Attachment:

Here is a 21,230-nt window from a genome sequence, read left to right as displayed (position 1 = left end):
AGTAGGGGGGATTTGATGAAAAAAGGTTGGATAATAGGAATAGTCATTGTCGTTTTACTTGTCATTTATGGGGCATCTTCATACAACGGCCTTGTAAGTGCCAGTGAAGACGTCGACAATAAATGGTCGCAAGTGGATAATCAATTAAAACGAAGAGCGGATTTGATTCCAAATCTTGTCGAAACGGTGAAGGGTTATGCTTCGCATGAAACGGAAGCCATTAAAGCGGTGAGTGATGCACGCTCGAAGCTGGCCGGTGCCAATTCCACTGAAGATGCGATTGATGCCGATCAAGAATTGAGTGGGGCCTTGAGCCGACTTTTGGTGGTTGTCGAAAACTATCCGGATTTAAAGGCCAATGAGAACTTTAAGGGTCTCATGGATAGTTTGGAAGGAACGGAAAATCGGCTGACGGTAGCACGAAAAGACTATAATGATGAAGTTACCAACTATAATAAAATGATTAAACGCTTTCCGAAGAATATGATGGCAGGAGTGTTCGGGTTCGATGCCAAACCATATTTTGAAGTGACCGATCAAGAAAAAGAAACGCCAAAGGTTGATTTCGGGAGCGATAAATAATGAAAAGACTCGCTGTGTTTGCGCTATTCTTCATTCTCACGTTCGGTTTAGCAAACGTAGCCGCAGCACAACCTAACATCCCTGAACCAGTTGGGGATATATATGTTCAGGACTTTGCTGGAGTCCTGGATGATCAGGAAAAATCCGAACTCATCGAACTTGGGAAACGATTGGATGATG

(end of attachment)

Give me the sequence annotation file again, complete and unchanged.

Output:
Here is a 21,230-nt window from a genome sequence, read left to right as displayed (position 1 = left end):
AGTAGGGGGGATTTGATGAAAAAAGGTTGGATAATAGGAATAGTCATTGTCGTTTTACTTGTCATTTATGGGGCATCTTCATACAACGGCCTTGTAAGTGCCAGTGAAGACGTCGACAATAAATGGTCGCAAGTGGATAATCAATTAAAACGAAGAGCGGATTTGATTCCAAATCTTGTCGAAACGGTGAAGGGTTATGCTTCGCATGAAACGGAAGCCATTAAAGCGGTGAGTGATGCACGCTCGAAGCTGGCCGGTGCCAATTCCACTGAAGATGCGATTGATGCCGATCAAGAATTGAGTGGGGCCTTGAGCCGACTTTTGGTGGTTGTCGAAAACTATCCGGATTTAAAGGCCAATGAGAACTTTAAGGGTCTCATGGATAGTTTGGAAGGAACGGAAAATCGGCTGACGGTAGCACGAAAAGACTATAATGATGAAGTTACCAACTATAATAAAATGATTAAACGCTTTCCGAAGAATATGATGGCAGGAGTGTTCGGGTTCGATGCCAAACCATATTTTGAAGTGACCGATCAAGAAAAAGAAACGCCAAAGGTTGATTTCGGGAGCGATAAATAATGAAAAGACTCGCTGTGTTTGCGCTATTCTTCATTCTCACGTTCGGTTTAGCAAACGTAGCCGCAGCACAACCTAACATCCCTGAACCAGTTGGGGATATATATGTTCAGGACTTTGCTGGAGTCCTGGATGATCAGGAAAAATCCGAACTCATCGAACTTGGGAAACGATTGGATGATG